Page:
Hello! This is my first post. I am a first time mom and I've just started trying to wear my 4mo old in an Ergo Active. She will tolerate it for about 10min but then wants out! Instead of keeping her legs in the frog-like position (knees above bum) she wants to stretch her legs out and stand. Any advice? I love the idea of wearing my baby whenever possible (aspiring towards attachment parenting). Thanks in advance!
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4mo Old Doesn't Love Carrierpost #1 of 1811/20/13 at 6:25pmThread Starterpost #2 of 1811/21/13 at 7:10ampost #3 of 1811/21/13 at 7:30am
I never used an Ergo, but my daughter was in a hip harness from <1 week of age so we never used the froggied-legs position and went straight to the position for older babies with the legs hanging out the side. If your daughter can hold her torso up well she can probably be in this position instead. I don't think that babies necessarily like being scrunched up so much as they get bigger.post #4 of 1811/21/13 at 7:53ampost #5 of 1811/21/13 at 8:38am
Maybe an infant insert would help. I would agree the babe probably needs to be close or at least close-ish to sitting. The only reason we were able to wear our kiddo in the Mei Tai in that position at that age was because the hip harness kept her torso much more rigid than she would have been otherwise.post #6 of 1811/21/13 at 8:54ampost #7 of 1811/21/13 at 12:16pm
At 4 mos my DD was not having the legs in and we switched from a moby to ring sling and she was a much happier baby. She didn't sit unassisted til almost 7mos (was pretty wobbly at 6mos) and things progressed quickly after that, BUT, she never liked being cradled when held out of a sling - she preferred to hang onto my hands and stand on my lap and I think because of that she just never got the hang of sitting until she was older. I knew it was time to go legs out when she began to stretch and stand while wrapped up in the moby!post #8 of 1811/21/13 at 4:20pmThread Starterpost #9 of 1811/21/13 at 4:50pmI agree to wait. We've been using an ergo for weeks now (legs out) with my almost 4 month old but she's a huge, strong kid. Her torso is rigid but she tilts forwards at the hip, so not sitting yet but she's not slumpy. She's been worn in a ring sling since she was 6 days old and for many weeks now in a woven wrap. If you can swing one (some can be found for under $100 but still very high quality), I'd try a wrap. It's amazingly versatile and super supportive.post #10 of 1811/21/13 at 5:50pm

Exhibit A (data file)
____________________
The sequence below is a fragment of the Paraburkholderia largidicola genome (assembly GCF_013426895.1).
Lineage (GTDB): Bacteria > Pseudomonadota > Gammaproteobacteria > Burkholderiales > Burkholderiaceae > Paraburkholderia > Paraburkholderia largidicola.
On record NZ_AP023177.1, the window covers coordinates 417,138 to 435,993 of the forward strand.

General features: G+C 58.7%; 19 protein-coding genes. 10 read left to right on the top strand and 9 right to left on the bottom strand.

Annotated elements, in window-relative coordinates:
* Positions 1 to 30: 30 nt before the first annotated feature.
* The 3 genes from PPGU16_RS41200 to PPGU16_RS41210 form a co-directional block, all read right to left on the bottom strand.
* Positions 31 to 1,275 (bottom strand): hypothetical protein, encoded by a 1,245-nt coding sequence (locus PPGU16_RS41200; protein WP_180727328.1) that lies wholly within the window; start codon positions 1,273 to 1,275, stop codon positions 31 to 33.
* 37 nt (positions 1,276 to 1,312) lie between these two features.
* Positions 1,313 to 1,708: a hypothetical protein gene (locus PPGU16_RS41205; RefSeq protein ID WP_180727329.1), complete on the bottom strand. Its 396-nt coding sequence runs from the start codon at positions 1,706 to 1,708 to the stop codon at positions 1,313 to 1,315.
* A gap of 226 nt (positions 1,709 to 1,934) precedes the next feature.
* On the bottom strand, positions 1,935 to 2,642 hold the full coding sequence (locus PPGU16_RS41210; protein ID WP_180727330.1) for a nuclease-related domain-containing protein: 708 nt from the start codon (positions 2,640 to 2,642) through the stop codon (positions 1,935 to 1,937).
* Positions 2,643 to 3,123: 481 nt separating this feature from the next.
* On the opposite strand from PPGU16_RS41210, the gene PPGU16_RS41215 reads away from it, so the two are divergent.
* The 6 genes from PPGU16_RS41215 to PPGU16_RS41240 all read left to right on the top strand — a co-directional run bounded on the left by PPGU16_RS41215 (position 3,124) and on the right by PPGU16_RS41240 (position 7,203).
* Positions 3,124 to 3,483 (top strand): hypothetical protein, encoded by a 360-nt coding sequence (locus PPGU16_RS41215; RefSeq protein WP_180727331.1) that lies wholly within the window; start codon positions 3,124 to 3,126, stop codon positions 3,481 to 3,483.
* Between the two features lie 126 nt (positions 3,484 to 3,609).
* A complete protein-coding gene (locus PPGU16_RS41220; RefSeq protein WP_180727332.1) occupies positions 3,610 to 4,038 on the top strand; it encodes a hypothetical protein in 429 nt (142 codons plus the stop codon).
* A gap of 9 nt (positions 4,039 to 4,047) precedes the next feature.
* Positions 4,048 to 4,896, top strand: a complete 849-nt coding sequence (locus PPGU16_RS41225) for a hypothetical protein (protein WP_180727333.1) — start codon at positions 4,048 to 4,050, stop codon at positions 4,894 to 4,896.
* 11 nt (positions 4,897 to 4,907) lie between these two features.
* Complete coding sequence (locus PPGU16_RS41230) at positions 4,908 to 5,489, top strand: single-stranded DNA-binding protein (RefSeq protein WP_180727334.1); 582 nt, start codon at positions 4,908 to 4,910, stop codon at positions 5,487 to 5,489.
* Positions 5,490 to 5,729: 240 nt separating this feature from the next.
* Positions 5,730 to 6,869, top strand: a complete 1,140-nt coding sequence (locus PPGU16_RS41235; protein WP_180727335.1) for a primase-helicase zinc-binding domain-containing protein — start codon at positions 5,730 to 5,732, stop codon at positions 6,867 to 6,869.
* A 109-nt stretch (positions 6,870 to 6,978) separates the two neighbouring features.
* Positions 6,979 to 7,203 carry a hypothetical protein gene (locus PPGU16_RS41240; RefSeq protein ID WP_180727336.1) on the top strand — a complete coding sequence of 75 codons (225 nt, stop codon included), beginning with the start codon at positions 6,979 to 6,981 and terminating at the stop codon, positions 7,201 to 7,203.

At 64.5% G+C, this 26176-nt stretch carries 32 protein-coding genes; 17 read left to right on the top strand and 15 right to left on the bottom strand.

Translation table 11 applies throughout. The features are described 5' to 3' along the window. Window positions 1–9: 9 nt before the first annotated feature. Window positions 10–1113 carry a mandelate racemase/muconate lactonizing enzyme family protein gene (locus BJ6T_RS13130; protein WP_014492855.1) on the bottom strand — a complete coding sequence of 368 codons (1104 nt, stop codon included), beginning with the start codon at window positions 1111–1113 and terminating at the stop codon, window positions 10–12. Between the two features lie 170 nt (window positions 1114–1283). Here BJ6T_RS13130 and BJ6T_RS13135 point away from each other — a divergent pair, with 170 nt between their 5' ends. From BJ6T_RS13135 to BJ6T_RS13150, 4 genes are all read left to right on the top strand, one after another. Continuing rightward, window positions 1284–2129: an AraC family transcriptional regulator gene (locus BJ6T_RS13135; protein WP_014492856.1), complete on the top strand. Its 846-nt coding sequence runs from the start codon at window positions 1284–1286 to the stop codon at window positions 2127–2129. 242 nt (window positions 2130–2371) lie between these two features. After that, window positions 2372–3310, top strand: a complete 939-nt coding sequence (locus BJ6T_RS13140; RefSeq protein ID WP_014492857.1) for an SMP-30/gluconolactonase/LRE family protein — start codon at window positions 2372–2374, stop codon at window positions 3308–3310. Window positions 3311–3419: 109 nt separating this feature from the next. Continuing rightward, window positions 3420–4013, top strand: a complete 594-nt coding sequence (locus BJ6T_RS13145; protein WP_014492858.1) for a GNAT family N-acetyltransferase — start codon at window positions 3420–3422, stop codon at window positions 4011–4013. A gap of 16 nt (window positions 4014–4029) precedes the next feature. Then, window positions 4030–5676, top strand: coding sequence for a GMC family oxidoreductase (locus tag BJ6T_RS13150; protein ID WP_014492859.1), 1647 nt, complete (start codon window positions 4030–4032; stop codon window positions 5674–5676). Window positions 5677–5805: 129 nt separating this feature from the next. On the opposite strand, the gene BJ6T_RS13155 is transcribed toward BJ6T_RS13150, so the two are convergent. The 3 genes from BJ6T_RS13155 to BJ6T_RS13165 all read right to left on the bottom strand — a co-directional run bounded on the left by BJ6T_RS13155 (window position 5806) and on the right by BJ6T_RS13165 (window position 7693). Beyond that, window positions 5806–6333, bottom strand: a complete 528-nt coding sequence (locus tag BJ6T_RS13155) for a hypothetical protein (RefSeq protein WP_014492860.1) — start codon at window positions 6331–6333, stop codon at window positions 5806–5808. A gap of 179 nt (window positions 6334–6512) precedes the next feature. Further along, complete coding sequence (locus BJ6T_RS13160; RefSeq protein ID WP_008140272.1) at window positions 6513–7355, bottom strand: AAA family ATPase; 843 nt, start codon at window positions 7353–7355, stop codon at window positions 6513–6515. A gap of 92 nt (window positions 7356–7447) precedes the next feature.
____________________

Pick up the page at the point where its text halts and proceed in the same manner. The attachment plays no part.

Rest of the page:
We were advised against carriers of any sort for our daughter for a short period of time after her birth. She was a preemie, and the worry was that the compression from the carrier could have suffocated her in her first few weeks. Don't know if there's any truth to that, but I was so overwhelmed with the craziness that is parenting a preemie, I barely left the house with her until she was about 10-12 weeks, so wearing her was hardly a concern.
Fast forward to when I began to wear her. She hated every second in the Mei Tai, screaming like it hurt her. I walk A LOT-- way more than the average American. I probably walk more in a week than the average American walks in a year.
I bought into all the attachment parenting ideology. Then I injured my back because I was wearing her. Because I bought into all the guilt-inducing AP stuff out there, I injured my back, and ended up gaining 60 pounds after my daughter was born because it hurt to walk anywhere. Of course, the weight gain made the back problems worse. My back problems got so bad I'd even lose gross motor control randomly for a few hours at a time. I'm now left with a plethora of back problems and medical bills, all because I bought into the idea that putting an infant in a stroller is akin to child abuse.
I'm all for attachment parenting, but you *can* be AP without holding/wearing baby 24/7. (I even used a baby bouncer! and at 6 months, we broke down and put her in a crib next to our bed!) I walk so much I'm on jogging stroller #2, and little one is now 3. She still loves riding in it on longer walks. She's always been Little Miss Independent. Like her mom, she likes to be left alone sometimes. She *never* cried in the stroller, always fussed in the carrier.